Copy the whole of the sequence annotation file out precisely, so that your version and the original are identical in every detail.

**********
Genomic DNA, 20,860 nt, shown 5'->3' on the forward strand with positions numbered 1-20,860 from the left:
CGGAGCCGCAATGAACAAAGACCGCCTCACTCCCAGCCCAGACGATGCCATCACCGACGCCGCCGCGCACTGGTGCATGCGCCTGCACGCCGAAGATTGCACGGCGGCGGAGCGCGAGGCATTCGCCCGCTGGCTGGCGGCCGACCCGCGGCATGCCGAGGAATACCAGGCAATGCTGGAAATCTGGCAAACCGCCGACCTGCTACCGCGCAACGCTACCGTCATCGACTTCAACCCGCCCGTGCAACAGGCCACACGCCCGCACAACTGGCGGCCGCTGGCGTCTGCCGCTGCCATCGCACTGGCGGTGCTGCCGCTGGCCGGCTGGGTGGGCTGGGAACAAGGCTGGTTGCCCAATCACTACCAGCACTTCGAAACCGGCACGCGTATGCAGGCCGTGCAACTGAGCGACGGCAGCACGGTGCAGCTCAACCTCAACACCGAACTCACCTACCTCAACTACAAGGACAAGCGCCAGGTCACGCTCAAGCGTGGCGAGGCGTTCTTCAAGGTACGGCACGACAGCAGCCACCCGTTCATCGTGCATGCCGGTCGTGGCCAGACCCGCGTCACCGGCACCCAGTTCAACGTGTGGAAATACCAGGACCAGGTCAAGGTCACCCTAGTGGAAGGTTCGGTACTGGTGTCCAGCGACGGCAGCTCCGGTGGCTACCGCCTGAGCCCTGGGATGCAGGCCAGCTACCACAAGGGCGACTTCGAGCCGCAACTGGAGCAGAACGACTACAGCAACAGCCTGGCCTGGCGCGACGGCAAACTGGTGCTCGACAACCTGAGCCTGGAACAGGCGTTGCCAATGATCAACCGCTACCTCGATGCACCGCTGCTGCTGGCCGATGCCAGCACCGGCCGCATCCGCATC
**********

Genomic DNA, 20,860 nt, shown 5'->3' on the forward strand with positions numbered 1-20,860 from the left:
CGGAGCCGCAATGAACAAAGACCGCCTCACTCCCAGCCCAGACGATGCCATCACCGACGCCGCCGCGCACTGGTGCATGCGCCTGCACGCCGAAGATTGCACGGCGGCGGAGCGCGAGGCATTCGCCCGCTGGCTGGCGGCCGACCCGCGGCATGCCGAGGAATACCAGGCAATGCTGGAAATCTGGCAAACCGCCGACCTGCTACCGCGCAACGCTACCGTCATCGACTTCAACCCGCCCGTGCAACAGGCCACACGCCCGCACAACTGGCGGCCGCTGGCGTCTGCCGCTGCCATCGCACTGGCGGTGCTGCCGCTGGCCGGCTGGGTGGGCTGGGAACAAGGCTGGTTGCCCAATCACTACCAGCACTTCGAAACCGGCACGCGTATGCAGGCCGTGCAACTGAGCGACGGCAGCACGGTGCAGCTCAACCTCAACACCGAACTCACCTACCTCAACTACAAGGACAAGCGCCAGGTCACGCTCAAGCGTGGCGAGGCGTTCTTCAAGGTACGGCACGACAGCAGCCACCCGTTCATCGTGCATGCCGGTCGTGGCCAGACCCGCGTCACCGGCACCCAGTTCAACGTGTGGAAATACCAGGACCAGGTCAAGGTCACCCTAGTGGAAGGTTCGGTACTGGTGTCCAGCGACGGCAGCTCCGGTGGCTACCGCCTGAGCCCTGGGATGCAGGCCAGCTACCACAAGGGCGACTTCGAGCCGCAACTGGAGCAGAACGACTACAGCAACAGCCTGGCCTGGCGCGACGGCAAACTGGTGCTCGACAACCTGAGCCTGGAACAGGCGTTGCCAATGATCAACCGCTACCTCGATGCACCGCTGCTGCTGGCCGATGCCAGCACCGGCCGCATCCGCATC